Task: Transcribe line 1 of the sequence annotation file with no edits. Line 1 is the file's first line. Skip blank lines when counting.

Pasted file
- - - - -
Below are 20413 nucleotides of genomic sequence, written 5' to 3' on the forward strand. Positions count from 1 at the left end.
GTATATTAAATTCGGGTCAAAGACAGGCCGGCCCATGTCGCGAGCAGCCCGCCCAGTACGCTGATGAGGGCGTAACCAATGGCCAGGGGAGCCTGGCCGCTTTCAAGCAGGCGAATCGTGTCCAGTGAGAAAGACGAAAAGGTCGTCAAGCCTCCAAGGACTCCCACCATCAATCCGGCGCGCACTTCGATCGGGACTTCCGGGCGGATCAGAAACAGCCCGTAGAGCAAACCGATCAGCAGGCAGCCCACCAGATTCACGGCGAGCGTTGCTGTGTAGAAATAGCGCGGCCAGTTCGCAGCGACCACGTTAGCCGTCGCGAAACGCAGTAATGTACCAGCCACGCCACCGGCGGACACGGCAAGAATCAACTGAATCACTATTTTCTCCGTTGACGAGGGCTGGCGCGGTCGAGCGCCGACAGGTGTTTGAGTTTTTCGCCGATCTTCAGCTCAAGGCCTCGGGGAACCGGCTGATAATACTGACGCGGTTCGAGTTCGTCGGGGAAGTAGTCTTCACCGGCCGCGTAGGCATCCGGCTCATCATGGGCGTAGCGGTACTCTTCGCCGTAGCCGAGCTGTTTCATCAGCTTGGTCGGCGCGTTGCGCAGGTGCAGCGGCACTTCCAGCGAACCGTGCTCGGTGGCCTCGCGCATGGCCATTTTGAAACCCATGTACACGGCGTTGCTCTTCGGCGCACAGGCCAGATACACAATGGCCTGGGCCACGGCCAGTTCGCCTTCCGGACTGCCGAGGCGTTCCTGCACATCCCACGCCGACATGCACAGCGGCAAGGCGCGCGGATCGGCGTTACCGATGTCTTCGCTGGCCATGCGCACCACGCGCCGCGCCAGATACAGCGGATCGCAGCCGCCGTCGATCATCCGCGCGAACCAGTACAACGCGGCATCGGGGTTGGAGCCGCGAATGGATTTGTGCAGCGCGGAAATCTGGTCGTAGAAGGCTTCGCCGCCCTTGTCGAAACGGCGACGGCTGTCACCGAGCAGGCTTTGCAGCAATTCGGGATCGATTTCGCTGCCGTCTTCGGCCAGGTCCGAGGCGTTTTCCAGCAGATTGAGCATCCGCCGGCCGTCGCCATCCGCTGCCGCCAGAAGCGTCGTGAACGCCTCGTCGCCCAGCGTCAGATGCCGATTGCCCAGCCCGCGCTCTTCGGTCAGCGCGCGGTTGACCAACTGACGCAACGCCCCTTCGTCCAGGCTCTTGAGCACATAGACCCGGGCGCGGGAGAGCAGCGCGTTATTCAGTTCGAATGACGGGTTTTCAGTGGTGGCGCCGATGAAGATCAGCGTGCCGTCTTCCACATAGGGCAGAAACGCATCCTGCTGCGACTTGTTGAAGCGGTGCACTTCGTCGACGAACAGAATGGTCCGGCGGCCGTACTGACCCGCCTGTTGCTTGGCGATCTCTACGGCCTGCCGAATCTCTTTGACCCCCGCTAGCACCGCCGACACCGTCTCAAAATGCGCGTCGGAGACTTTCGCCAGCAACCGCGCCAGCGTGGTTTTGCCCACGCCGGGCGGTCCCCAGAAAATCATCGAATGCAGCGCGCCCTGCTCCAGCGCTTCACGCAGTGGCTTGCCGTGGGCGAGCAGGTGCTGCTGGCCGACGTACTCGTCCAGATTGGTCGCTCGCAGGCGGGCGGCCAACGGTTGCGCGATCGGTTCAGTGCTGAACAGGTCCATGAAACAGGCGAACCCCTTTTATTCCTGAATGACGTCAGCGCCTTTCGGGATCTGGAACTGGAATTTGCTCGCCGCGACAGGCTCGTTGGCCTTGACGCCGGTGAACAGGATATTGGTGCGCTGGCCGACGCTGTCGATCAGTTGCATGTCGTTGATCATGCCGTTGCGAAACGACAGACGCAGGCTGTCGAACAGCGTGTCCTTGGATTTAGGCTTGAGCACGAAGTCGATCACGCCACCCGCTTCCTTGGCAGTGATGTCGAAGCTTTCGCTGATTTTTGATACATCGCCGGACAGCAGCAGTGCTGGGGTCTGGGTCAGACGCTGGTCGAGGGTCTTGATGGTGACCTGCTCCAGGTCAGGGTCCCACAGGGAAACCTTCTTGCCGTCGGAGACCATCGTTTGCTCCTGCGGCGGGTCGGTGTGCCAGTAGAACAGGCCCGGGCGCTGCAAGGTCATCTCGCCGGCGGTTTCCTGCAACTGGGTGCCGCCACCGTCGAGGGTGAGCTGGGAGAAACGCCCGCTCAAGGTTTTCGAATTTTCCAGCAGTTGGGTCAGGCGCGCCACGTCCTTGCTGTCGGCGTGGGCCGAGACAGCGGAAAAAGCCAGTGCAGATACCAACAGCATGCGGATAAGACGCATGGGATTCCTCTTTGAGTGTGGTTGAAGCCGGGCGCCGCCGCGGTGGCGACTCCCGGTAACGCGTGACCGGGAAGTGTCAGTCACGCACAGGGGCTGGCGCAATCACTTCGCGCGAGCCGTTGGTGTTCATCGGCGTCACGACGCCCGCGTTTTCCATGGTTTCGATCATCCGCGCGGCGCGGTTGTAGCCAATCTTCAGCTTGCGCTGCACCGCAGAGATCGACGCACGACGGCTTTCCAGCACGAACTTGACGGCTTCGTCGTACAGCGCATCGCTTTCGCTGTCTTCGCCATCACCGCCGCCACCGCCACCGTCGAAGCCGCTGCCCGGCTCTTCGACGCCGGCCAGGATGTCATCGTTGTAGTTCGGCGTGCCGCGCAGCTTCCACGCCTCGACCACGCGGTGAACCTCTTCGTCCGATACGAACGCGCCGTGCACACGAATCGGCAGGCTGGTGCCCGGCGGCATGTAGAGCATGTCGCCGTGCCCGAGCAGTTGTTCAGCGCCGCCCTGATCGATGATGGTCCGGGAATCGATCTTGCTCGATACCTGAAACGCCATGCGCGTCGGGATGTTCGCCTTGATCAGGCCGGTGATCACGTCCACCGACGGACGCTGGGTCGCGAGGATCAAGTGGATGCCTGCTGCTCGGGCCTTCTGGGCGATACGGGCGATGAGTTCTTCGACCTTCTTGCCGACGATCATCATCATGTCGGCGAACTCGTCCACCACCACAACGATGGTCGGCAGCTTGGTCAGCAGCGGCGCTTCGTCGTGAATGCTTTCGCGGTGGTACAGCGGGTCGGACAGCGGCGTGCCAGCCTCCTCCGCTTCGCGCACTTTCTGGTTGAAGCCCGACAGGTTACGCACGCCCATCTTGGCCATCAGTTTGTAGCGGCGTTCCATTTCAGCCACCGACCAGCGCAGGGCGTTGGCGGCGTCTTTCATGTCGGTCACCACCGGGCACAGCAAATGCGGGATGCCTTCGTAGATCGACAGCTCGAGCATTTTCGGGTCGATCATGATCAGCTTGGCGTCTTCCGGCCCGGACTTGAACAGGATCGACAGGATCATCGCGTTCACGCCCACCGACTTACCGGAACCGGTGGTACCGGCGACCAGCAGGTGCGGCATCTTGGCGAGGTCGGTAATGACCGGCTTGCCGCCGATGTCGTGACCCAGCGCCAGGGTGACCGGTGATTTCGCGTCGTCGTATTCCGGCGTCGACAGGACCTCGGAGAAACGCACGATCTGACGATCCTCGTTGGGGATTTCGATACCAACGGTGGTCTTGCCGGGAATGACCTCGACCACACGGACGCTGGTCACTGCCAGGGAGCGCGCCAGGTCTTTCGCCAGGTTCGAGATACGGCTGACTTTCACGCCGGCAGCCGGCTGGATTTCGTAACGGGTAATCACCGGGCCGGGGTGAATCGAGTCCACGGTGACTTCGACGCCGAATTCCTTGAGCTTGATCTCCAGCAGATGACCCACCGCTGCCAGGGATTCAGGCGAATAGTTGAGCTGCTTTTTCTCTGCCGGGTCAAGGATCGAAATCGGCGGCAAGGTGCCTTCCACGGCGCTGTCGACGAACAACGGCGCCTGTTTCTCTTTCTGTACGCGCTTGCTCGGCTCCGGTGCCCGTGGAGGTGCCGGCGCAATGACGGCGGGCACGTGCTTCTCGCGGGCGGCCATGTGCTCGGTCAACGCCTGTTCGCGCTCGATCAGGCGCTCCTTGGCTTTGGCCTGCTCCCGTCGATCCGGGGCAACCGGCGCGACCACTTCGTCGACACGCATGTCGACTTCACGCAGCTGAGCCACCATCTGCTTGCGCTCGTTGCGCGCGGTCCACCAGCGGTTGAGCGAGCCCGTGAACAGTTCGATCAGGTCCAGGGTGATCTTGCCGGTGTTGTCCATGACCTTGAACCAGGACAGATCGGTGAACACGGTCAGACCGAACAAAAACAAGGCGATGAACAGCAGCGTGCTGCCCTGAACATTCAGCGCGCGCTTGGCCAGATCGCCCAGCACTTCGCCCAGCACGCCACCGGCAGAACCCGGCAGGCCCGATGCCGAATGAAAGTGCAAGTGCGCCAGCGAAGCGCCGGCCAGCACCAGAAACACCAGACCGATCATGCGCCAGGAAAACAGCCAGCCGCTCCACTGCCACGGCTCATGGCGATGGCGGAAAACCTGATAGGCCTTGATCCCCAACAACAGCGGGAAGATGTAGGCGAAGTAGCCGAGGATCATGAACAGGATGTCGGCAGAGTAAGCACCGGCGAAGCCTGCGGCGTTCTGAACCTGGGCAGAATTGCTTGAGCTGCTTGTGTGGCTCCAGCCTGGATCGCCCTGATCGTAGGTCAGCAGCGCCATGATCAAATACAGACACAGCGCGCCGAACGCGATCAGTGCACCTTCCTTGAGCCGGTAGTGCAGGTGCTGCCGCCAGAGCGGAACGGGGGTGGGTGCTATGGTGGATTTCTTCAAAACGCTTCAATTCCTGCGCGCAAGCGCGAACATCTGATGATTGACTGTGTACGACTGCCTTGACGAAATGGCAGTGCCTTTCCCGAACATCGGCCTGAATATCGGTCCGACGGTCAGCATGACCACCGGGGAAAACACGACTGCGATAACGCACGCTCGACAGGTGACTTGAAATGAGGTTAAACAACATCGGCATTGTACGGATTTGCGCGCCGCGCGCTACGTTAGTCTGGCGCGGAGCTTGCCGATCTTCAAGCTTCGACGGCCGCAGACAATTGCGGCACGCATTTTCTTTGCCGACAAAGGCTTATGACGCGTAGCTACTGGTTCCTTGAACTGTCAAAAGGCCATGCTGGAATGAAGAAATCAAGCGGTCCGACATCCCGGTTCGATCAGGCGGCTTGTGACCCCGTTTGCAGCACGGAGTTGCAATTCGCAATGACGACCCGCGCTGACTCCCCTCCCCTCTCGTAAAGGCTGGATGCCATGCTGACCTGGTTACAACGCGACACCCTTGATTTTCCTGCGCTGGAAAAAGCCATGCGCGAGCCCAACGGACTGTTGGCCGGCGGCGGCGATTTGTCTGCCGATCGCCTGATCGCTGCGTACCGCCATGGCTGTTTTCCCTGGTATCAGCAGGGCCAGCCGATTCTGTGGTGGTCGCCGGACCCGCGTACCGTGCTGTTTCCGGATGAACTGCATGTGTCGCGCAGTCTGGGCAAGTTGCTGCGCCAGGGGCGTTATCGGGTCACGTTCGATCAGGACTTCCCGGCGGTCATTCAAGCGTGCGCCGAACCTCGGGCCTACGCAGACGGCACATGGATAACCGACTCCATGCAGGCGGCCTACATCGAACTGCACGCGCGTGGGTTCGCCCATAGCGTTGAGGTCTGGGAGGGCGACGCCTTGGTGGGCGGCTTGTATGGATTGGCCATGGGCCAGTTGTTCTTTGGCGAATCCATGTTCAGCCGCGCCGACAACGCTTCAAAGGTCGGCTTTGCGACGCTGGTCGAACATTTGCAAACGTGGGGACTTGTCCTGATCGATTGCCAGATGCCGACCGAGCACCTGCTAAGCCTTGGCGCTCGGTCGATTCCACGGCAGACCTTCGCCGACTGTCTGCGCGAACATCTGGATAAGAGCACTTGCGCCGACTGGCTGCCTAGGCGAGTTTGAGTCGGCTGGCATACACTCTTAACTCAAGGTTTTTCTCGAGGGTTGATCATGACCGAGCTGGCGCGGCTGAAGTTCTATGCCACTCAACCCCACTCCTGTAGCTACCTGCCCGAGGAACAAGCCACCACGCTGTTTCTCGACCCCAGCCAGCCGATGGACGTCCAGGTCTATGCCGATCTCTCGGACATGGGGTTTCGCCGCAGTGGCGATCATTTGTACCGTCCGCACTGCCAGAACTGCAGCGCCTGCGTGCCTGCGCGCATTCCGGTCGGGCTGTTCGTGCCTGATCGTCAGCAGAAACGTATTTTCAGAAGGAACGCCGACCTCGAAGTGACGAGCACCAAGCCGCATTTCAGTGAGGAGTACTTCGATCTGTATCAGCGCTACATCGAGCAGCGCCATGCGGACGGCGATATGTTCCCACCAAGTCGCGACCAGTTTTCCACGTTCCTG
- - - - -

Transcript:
Below are 20413 nucleotides of genomic sequence, written 5' to 3' on the forward strand. Positions count from 1 at the left end.